By memorandum dated November 27, 1985 the Union requested to negotiate the Institution Supplement. FCI Morgantown replied by letter dated December 3, 1985 stating that the Supplement was subject to impact and implementation bargaining and requesting submission of such proposals by December 13, 1985. The Union responded by letter dated December 11, 1985 contending, inter alia, that the Union was not limited to bargaining over he impact and implementation of the Supplement and submitting initial proposals. 1 The [ v29 p4 ] Union's proposals, with regard the changes in issue, opposed the summer/winter concept, the mandatory use of neckties, the mandatory use of neckties with long-sleeved shirts, and the mandatory use of blazers and neckties at certain posts.

By letter dated December 12, 1985, FCI Morgantown informed the Union that it considered the Union's proposals to be substantive and non-negotiable, but had determined that several of the Union's suggested changes were appropriate and had revised the proposed supplement accordingly. 2 Subsequently, the Warden spoke to the Union by telephone and reiterated that he was willing to bargain over the impact and implementation of the draft Institution Supplement, but that he would not bargain over the substance of the proposed changes. The only reason given by the Warden for not bargaining over substance was that the proposed changes were derived from Respondent's program statement. The Warden never indicated that he did not have the authority to negotiate over the proposed changes if he so desired. Subsequent to this discussion, the Union and the Warden did not have any negotiations or substantive discussions on the issue prior to the issuance of the revised Institution Supplement on February 2, 1986.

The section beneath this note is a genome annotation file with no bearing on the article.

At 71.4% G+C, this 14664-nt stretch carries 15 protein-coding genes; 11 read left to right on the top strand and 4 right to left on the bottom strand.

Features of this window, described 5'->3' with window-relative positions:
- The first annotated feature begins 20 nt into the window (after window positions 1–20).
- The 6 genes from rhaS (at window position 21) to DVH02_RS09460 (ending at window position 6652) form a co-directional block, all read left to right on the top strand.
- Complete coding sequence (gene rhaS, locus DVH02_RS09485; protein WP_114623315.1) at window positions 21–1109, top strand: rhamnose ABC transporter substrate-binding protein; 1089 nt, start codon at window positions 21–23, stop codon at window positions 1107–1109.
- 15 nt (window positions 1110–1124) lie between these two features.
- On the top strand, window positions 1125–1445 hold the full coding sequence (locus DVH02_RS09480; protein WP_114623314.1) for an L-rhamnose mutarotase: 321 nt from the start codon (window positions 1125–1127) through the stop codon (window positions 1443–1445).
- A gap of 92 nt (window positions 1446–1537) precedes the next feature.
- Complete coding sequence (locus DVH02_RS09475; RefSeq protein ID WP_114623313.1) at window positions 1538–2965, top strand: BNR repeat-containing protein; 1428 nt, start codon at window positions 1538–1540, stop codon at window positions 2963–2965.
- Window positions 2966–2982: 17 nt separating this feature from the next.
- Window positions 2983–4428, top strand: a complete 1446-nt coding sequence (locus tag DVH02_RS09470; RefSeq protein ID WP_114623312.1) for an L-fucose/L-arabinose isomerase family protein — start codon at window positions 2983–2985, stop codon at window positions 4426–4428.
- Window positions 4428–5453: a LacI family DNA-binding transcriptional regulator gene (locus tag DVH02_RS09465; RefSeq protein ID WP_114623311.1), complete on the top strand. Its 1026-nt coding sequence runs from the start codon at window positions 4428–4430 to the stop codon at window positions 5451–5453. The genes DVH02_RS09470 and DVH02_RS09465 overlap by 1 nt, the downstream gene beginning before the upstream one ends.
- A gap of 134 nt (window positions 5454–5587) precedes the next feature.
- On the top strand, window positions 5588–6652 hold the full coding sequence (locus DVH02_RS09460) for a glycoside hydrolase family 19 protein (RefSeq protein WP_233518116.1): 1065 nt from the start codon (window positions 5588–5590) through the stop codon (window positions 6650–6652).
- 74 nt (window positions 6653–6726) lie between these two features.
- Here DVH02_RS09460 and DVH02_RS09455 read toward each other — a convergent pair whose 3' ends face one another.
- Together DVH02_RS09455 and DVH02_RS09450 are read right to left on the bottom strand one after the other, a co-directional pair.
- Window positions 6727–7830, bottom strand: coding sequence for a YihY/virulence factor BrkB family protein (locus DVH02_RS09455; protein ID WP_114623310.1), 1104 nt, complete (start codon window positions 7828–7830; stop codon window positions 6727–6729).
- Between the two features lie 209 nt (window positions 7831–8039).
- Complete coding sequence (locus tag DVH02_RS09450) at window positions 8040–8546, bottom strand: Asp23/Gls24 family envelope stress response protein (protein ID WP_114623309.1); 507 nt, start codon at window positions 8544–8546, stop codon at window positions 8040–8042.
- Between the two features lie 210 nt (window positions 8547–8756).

On or about February 2, 1986, FCI, Morgantown, issued the revised Institution Supplement on uniform clothing regulations and provided a copy to the Union. The policy of the Institution Supplement was stated to be: "to set and maintain high standards of personal appearance for all staff members and to establish a positive image in their role as uniformed personnel." The revised Institution Supplement directed certain changes in the required clothing for Correctional Officers at FCI, Morgantown, including: (a) the requirement of a winter and summer season for clothing; (b) the requirement that a necktie must be worn during the winter season, and any time a long-sleeved shirt is worn by a Correctional Officer; and (c) the requirement that at certain posts Correctional Officers must wear a blazer and tie at all times. 3 Prior to the issuance of the February 2 Institution Supplement, [ v29 p5 ] Respondent at no time notified the Council of Prison Locals, at the national level (as distinct from notifying the Union local at FCI, Morgantown) of the proposed changes, nor did the Respondent discuss or negotiate the proposed changes at FCI Morgantown with the National Council of Prisons Locals at any time. [ v29 p6 ]

Since the changes have been made, some correctional Officers have expressed concern that the necktie, although it is a clip-on and would break away if pulled on, could be used as a choke weapon due to its length. They have also expressed concern that the blazer could be flipped over the head to put the officer at a disadvantage in a crisis situation, and some have complained that the necktie and/or blazers make the work more uncomfortable.

The Bureau of Prisons considers the uniform to be an integral part of the duties of Correctional Officers. The non-militaristic, non-police type uniform presents a professional image to the inmates and elicits their cooperation while making the officers separately identifiable from the inmates in emergent conditions. The uniform also serves to present a professional, polished identifiable image to the public, including other federal employees, local law enforcement officers, attorneys, and family members of the inmates.

Relevant Directives and Agreements